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Prehistoric parasite is the oldest one ever found — frozen in action as it was 500 million years ago

By Elizabeth Rayne
Cambrian bivalves and parasites

The Cambrian period was a time when every imaginable type of life-form evolved. Every imaginable life-form includes parasites.

When exactly parasitism spawned is still a mystery, but it makes sense that parasites would have crawled out with all the other creatures that appeared during the burst of life otherwise known as the Cambrian Explosion. An international team of scientists believes that after finding the most ancient example of one organism feeding off another at the Wulongqing Formation in the Yunnan province of China. Hundreds of fossils of brachiopods, ancestors of clams, were discovered with strange tubes attached to their shells. These are thought to have been parasitic tube worms.

“This instance in a Cambrian [seafloor] marine community likely represents the oldest known parasite–host relationship in the fossil record and reveals that parasite–host interactions emerged in conjunction with the rise of the earliest animal communities during the Cambrian radiation,” said paleontologist Zhifei Zhang in a study recently published in Nature Communications.

Neobolus wulongqingensis was a prehistoric bivalve that is thought to have extended a tentacle from its its shell in order to feed. By creating a water current, much like clams and other bivalves do, this proto-clam was able to suck in any particles of food floating in the water. Tube worms attached to its shell took advantage of that. The “mouth” openings of the tubes were positioned in the same direction their host took food in. Such parasites are kleptoparastic, meaning that instead of feeding directly off the host’s body, they would compete with it for whatever it ate. Since both extinct species were probably filter feeders, they relied on whatever came with the current.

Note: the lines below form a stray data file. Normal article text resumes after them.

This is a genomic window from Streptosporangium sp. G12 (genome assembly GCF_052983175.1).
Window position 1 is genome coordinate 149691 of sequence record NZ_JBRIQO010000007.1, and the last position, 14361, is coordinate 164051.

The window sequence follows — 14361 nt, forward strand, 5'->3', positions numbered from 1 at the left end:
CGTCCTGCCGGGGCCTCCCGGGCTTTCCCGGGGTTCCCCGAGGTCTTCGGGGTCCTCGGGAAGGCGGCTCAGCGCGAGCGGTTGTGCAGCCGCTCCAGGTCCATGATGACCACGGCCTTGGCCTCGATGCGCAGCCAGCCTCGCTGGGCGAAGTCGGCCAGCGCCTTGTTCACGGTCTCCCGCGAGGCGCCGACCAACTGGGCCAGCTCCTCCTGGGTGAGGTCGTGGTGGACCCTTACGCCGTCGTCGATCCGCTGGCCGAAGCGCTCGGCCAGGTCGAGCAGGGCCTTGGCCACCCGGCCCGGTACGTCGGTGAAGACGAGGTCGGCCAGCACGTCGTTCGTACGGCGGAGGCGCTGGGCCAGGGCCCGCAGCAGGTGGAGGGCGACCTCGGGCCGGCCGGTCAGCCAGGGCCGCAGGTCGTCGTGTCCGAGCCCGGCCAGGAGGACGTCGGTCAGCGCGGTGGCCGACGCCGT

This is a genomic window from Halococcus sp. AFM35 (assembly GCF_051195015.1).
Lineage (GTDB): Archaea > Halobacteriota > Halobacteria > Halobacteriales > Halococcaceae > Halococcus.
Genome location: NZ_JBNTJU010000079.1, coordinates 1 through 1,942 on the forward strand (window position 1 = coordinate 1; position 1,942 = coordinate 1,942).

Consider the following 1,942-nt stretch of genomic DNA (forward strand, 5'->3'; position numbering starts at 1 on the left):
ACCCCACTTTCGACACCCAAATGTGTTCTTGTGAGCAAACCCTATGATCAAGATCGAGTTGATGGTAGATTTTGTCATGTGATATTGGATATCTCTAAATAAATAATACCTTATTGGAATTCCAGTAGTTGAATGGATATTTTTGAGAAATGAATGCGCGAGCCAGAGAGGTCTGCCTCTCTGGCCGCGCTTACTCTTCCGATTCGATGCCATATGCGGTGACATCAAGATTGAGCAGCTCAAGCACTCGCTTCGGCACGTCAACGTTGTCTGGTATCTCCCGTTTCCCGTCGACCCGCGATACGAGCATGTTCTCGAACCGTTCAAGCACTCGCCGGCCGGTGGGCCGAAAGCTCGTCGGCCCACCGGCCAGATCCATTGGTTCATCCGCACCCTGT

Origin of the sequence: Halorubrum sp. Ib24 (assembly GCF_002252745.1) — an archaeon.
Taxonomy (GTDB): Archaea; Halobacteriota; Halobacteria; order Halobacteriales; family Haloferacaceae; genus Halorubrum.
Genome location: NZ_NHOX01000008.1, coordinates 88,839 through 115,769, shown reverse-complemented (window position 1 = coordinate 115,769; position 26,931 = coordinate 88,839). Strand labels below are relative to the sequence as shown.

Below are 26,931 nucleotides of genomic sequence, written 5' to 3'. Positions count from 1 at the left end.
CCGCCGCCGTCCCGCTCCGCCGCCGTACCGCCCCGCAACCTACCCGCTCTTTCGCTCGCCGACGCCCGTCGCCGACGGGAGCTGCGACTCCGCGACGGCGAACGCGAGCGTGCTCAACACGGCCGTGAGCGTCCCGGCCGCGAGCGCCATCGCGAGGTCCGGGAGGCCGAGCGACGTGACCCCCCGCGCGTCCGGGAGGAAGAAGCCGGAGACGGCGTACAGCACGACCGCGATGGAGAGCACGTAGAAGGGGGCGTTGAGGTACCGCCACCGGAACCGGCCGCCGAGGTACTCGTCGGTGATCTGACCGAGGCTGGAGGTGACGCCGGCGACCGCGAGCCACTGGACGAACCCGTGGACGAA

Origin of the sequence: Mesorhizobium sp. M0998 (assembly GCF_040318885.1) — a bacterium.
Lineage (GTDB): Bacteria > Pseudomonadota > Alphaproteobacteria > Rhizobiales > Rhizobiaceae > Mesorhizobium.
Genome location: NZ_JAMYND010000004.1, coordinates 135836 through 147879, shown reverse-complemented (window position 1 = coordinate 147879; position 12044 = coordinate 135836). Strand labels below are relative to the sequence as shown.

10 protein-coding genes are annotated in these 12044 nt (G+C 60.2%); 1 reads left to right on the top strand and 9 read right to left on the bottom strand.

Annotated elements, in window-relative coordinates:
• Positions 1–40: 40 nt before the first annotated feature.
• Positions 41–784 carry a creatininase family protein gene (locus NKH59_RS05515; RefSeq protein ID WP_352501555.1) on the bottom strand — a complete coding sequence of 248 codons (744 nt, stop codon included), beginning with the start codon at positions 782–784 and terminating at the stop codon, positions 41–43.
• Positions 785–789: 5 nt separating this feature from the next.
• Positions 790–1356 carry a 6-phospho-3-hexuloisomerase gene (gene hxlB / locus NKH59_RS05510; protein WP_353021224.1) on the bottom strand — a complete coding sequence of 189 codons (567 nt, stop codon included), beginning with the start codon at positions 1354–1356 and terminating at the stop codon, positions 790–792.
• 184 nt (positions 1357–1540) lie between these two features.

Cambrian bivalves and parasites

The team observed that many N. wulongqingensis shells with multiple tube worms attached were generally smaller than those with fewer or no tubes. This suggests that the proto-clams with more parasites attached did not receive enough nutrition to grow as large as those which didn’t have as many worms consuming plankton and other micro-food that came their way. The scientists believed it was also telling them that proto-clams which managed to elude parasites until adulthood had more success reaching their full growth potential than those which were infected while still in a juvenile phase.

Further study of the fossils showed that the tube worms did not bore holes into any of the N. wulongqingensis shells, though they did have to compete for food, which was unfortunate for the proto-clam if it was still maturing and needed more energy. Staying attached to something larger than itself also could have provided the worm with protection from predators that would rather not have to pry it off something else. However, this might have just been the side effect of an obligate relationship—the tube worms were just unable to live on their own without a brachiopod. No other fossils with worm casings attached have been found.

“Verification of this kleptoparasitic relationship reveals that the heritage of parasite–host interactions can be traced back more than half a billion years to the rise of bilaterian animal communities during the Cambrian and further establishes the importance of the early Cambrian as a primary source of ecological novelty,” Zhang said.

Who knows what other evolutionary finds from this period are just waiting to be discovered after hundreds of millions of years.